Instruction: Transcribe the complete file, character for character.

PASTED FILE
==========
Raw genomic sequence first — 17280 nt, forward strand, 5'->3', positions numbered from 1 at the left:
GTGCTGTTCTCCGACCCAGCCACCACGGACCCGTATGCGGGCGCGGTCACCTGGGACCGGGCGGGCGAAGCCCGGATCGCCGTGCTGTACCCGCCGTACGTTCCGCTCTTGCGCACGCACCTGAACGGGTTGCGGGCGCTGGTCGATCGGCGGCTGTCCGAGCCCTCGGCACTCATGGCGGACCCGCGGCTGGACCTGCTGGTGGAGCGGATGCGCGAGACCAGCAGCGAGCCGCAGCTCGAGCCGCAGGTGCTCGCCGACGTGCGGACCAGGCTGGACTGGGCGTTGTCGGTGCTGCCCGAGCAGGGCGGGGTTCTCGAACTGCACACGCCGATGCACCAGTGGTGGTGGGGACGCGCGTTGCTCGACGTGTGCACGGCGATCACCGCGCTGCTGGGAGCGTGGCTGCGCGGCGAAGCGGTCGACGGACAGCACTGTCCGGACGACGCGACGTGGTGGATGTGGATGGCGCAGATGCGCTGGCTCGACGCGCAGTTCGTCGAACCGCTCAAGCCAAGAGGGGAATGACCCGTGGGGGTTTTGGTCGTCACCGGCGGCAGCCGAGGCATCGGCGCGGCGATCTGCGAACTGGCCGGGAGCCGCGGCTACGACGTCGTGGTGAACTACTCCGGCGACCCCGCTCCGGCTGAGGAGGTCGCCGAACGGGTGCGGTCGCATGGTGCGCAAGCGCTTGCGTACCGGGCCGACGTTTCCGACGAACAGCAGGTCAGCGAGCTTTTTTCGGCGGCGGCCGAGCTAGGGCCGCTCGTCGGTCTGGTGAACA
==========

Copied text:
Raw genomic sequence first — 17280 nt, forward strand, 5'->3', positions numbered from 1 at the left:
GTGCTGTTCTCCGACCCAGCCACCACGGACCCGTATGCGGGCGCGGTCACCTGGGACCGGGCGGGCGAAGCCCGGATCGCCGTGCTGTACCCGCCGTACGTTCCGCTCTTGCGCACGCACCTGAACGGGTTGCGGGCGCTGGTCGATCGGCGGCTGTCCGAGCCCTCGGCACTCATGGCGGACCCGCGGCTGGACCTGCTGGTGGAGCGGATGCGCGAGACCAGCAGCGAGCCGCAGCTCGAGCCGCAGGTGCTCGCCGACGTGCGGACCAGGCTGGACTGGGCGTTGTCGGTGCTGCCCGAGCAGGGCGGGGTTCTCGAACTGCACACGCCGATGCACCAGTGGTGGTGGGGACGCGCGTTGCTCGACGTGTGCACGGCGATCACCGCGCTGCTGGGAGCGTGGCTGCGCGGCGAAGCGGTCGACGGACAGCACTGTCCGGACGACGCGACGTGGTGGATGTGGATGGCGCAGATGCGCTGGCTCGACGCGCAGTTCGTCGAACCGCTCAAGCCAAGAGGGGAATGACCCGTGGGGGTTTTGGTCGTCACCGGCGGCAGCCGAGGCATCGGCGCGGCGATCTGCGAACTGGCCGGGAGCCGCGGCTACGACGTCGTGGTGAACTACTCCGGCGACCCCGCTCCGGCTGAGGAGGTCGCCGAACGGGTGCGGTCGCATGGTGCGCAAGCGCTTGCGTACCGGGCCGACGTTTCCGACGAACAGCAGGTCAGCGAGCTTTTTTCGGCGGCGGCCGAGCTAGGGCCGCTCGTCGGTCTGGTGAACA